long-awaited messiah.  Consider a character named Job who was vindicated in spite of his cries

against his long, unjust suffering.  God knows our weaknesses, our shortsightedness, our frustrations

as well.  God knows we are afflicted with instantitis.  Only step by sometimes painful step, we have

no choice but to learn to rely on God’s schedule, and to put our trust in God’s greater wisdom.  For

God’s time to act always comes, and God’s action is always successful.  In the parable, we see that

there is no question raised about the harvest.  The seed grows and ripens into grain.  It does not fail.

And God’s plans do not fail either.  The Lord may take more time than we think He ought to.  But God

always makes good on divine promises; that even as “we would sleep and rise night and day…… the

seed (will in time) sprout and grow.” 

      It is this that gives us Christians confidence, and gives Kingdom living a sense of hope, even while

in the grip of instantitis.  We don’t face an iffy situation when we put our trust in God’s process.  God

has shown time and again that God brings the divine plan to harvest.  God sent the Son into the world

when God was ready, and so redeemed the divine promise for which kings, priests and prophets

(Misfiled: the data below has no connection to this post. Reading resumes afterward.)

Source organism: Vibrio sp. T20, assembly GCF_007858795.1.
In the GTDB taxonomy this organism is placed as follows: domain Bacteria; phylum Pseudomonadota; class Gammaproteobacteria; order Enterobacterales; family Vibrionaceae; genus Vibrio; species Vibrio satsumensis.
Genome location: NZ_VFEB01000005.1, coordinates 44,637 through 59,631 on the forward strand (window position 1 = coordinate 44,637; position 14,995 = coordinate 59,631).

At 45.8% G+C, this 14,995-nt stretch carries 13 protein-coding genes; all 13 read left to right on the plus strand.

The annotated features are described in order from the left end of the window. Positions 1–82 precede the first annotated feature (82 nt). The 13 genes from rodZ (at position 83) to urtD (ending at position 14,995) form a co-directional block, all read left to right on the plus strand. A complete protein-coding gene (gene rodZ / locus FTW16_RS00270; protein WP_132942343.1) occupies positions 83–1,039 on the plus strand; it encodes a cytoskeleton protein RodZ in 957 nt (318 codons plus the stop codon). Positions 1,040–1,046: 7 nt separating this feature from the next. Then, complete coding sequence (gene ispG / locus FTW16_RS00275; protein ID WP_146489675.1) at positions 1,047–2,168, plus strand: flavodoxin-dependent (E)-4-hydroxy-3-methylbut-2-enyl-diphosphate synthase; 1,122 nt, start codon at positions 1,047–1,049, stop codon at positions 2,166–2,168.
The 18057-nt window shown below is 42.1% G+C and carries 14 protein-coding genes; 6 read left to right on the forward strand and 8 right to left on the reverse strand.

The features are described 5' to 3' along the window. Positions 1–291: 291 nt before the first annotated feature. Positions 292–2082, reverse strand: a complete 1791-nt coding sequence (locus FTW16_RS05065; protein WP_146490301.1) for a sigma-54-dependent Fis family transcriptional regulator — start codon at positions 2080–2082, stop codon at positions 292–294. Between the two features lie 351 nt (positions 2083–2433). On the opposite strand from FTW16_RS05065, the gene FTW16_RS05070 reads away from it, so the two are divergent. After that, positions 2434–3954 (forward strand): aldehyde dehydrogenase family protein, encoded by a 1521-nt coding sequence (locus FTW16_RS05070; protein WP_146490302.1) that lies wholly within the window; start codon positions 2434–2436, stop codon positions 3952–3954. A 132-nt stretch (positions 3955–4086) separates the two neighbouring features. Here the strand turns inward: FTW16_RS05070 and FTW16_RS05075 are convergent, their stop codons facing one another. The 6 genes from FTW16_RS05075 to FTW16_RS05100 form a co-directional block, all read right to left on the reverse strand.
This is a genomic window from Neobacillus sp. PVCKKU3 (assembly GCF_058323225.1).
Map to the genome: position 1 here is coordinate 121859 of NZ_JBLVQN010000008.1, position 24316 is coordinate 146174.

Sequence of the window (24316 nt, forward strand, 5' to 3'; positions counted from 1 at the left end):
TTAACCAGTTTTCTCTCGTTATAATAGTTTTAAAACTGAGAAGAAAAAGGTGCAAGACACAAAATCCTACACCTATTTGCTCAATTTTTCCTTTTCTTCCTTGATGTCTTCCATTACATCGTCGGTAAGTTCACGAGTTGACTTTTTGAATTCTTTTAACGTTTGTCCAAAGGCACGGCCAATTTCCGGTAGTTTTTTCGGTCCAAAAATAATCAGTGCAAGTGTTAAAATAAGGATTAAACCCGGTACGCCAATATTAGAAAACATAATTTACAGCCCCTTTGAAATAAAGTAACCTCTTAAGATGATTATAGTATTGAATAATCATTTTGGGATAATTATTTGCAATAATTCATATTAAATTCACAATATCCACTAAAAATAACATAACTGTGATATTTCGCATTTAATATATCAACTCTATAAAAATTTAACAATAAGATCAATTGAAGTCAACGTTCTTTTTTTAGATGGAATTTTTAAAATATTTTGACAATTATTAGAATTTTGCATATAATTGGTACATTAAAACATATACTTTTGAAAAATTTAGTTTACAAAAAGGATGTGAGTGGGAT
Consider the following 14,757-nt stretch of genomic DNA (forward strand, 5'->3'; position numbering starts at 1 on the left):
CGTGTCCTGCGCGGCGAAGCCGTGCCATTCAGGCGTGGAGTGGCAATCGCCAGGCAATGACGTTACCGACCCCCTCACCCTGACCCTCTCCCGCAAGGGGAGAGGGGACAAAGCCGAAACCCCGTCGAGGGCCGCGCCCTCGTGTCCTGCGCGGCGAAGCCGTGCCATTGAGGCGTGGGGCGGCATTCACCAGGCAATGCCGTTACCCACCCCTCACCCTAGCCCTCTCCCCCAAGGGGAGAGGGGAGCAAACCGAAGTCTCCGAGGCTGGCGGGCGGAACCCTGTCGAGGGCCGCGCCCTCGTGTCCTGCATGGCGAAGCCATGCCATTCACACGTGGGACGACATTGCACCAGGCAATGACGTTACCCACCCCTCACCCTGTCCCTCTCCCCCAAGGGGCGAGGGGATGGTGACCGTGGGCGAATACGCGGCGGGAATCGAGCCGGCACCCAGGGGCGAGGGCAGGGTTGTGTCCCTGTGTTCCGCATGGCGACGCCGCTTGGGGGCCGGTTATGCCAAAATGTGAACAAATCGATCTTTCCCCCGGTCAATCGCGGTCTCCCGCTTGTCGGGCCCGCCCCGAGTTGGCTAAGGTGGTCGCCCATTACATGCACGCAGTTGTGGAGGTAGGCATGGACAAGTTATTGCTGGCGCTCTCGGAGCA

longed.  God will send the Son again, in full glory and victory – when the time is ripe – to accomplish

final and complete redemption.  Of this we can be sure:  God will bring the seed to harvest when the

time is just right.  Isaac Watts said it well when he wrote in the year 1719 a hymn entitled “Our God,

Our Help in Ages Past.  One verse claims: “A thousand ages in Thy sight, Are like an evening gone;

Short as the watch that ends the night, Before the rising sun.” 

 

O God, You who have helped us in ages past, and help us this very day, instantitis seems to be in

our DNA.  Strengthen and encourage us as we wait on You, and the full harvest of Your Kingdom.

Along the way, may we stop to smell the roses, and even tarry there a spell.  This we ask in the

name of Jesus, both Your promise, and Your fulfillment.  Amen.

 

 

 

Central Presbyterian Church

47 Second Street NE
Massillon, Ohio 44646

Telephone: 330-832-7455
Fax: 330-832-7102